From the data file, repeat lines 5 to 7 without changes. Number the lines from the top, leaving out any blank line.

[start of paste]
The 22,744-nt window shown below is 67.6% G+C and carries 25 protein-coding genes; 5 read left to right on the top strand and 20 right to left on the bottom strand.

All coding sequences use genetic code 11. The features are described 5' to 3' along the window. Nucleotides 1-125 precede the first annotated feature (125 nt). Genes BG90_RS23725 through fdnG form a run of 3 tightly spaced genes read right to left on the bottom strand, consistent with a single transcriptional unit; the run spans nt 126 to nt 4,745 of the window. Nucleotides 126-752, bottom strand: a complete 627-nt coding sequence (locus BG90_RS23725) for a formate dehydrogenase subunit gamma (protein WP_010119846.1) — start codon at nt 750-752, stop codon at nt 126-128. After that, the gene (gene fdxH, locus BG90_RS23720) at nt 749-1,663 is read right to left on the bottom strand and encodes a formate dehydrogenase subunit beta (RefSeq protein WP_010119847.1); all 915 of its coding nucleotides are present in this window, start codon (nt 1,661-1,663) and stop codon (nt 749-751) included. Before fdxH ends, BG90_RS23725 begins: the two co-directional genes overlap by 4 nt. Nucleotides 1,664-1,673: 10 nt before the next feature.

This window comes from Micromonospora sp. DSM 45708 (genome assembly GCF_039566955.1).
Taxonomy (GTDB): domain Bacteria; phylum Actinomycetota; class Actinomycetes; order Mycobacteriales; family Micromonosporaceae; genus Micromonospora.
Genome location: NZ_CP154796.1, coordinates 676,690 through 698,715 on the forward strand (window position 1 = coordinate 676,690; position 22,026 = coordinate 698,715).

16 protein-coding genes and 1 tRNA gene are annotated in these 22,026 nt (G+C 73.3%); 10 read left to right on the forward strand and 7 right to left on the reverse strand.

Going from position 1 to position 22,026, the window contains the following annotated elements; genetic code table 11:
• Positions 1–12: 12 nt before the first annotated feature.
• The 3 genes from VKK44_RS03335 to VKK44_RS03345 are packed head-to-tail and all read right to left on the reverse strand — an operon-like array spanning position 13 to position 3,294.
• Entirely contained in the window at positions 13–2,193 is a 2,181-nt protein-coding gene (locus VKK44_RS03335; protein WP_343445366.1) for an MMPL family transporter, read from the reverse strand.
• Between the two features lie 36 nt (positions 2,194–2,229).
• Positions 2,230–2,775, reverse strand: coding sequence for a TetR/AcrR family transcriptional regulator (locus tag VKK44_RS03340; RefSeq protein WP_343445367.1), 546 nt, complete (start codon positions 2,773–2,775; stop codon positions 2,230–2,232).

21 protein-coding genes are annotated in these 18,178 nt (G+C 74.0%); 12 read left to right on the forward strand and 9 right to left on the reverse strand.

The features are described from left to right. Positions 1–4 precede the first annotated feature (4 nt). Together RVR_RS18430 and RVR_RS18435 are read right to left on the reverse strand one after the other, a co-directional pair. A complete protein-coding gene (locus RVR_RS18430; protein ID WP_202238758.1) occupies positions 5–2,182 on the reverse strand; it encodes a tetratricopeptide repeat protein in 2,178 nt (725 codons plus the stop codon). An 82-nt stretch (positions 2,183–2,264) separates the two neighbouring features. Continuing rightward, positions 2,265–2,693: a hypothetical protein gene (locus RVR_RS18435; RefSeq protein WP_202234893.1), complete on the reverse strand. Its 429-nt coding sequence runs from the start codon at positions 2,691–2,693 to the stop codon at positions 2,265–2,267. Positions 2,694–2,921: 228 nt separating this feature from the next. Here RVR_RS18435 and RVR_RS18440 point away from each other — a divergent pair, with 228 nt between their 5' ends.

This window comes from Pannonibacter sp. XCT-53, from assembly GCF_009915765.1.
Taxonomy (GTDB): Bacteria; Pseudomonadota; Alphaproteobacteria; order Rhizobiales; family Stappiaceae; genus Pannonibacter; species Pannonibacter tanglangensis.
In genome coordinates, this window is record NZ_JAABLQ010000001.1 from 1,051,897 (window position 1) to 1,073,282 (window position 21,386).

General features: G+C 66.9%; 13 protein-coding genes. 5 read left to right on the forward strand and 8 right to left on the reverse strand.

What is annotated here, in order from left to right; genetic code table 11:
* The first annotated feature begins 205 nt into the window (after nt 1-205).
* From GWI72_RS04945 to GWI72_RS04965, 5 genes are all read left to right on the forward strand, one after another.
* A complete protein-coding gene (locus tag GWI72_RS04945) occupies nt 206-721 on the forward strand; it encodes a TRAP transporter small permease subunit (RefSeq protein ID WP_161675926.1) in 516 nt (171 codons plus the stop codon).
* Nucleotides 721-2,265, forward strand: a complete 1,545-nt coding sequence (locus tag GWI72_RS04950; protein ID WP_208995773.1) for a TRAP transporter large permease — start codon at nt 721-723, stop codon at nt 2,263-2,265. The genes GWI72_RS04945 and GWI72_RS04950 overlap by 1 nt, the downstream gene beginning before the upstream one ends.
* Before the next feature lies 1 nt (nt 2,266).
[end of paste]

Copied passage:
Genome location: NZ_CP154796.1, coordinates 676,690 through 698,715 on the forward strand (window position 1 = coordinate 676,690; position 22,026 = coordinate 698,715).

16 protein-coding genes and 1 tRNA gene are annotated in these 22,026 nt (G+C 73.3%); 10 read left to right on the forward strand and 7 right to left on the reverse strand.

Going from position 1 to position 22,026, the window contains the following annotated elements; genetic code table 11: